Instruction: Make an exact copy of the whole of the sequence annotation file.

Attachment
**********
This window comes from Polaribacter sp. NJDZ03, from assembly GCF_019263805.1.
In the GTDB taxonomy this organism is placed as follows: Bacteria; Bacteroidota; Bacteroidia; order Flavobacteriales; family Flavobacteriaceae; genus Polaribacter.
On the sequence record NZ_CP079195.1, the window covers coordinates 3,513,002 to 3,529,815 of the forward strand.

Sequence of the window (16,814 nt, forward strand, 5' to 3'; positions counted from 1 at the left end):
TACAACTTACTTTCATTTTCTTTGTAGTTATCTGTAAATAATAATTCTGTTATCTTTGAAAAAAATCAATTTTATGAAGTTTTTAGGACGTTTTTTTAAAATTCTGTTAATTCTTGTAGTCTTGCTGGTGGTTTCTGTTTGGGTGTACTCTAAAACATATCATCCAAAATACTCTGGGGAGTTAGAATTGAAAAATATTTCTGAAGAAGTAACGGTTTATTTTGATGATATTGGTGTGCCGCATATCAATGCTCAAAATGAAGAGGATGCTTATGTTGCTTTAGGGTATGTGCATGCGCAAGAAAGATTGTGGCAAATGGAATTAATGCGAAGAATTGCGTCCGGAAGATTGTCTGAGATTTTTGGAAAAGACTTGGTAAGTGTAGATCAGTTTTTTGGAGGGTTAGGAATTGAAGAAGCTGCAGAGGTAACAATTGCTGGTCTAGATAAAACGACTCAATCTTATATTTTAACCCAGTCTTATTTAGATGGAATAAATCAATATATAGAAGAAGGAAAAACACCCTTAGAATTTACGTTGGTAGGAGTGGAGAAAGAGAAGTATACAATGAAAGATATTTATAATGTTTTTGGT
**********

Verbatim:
This window comes from Polaribacter sp. NJDZ03, from assembly GCF_019263805.1.
In the GTDB taxonomy this organism is placed as follows: Bacteria; Bacteroidota; Bacteroidia; order Flavobacteriales; family Flavobacteriaceae; genus Polaribacter.
On the sequence record NZ_CP079195.1, the window covers coordinates 3,513,002 to 3,529,815 of the forward strand.

Sequence of the window (16,814 nt, forward strand, 5' to 3'; positions counted from 1 at the left end):
TACAACTTACTTTCATTTTCTTTGTAGTTATCTGTAAATAATAATTCTGTTATCTTTGAAAAAAATCAATTTTATGAAGTTTTTAGGACGTTTTTTTAAAATTCTGTTAATTCTTGTAGTCTTGCTGGTGGTTTCTGTTTGGGTGTACTCTAAAACATATCATCCAAAATACTCTGGGGAGTTAGAATTGAAAAATATTTCTGAAGAAGTAACGGTTTATTTTGATGATATTGGTGTGCCGCATATCAATGCTCAAAATGAAGAGGATGCTTATGTTGCTTTAGGGTATGTGCATGCGCAAGAAAGATTGTGGCAAATGGAATTAATGCGAAGAATTGCGTCCGGAAGATTGTCTGAGATTTTTGGAAAAGACTTGGTAAGTGTAGATCAGTTTTTTGGAGGGTTAGGAATTGAAGAAGCTGCAGAGGTAACAATTGCTGGTCTAGATAAAACGACTCAATCTTATATTTTAACCCAGTCTTATTTAGATGGAATAAATCAATATATAGAAGAAGGAAAAACACCCTTAGAATTTACGTTGGTAGGAGTGGAGAAAGAGAAGTATACAATGAAAGATATTTATAATGTTTTTGGT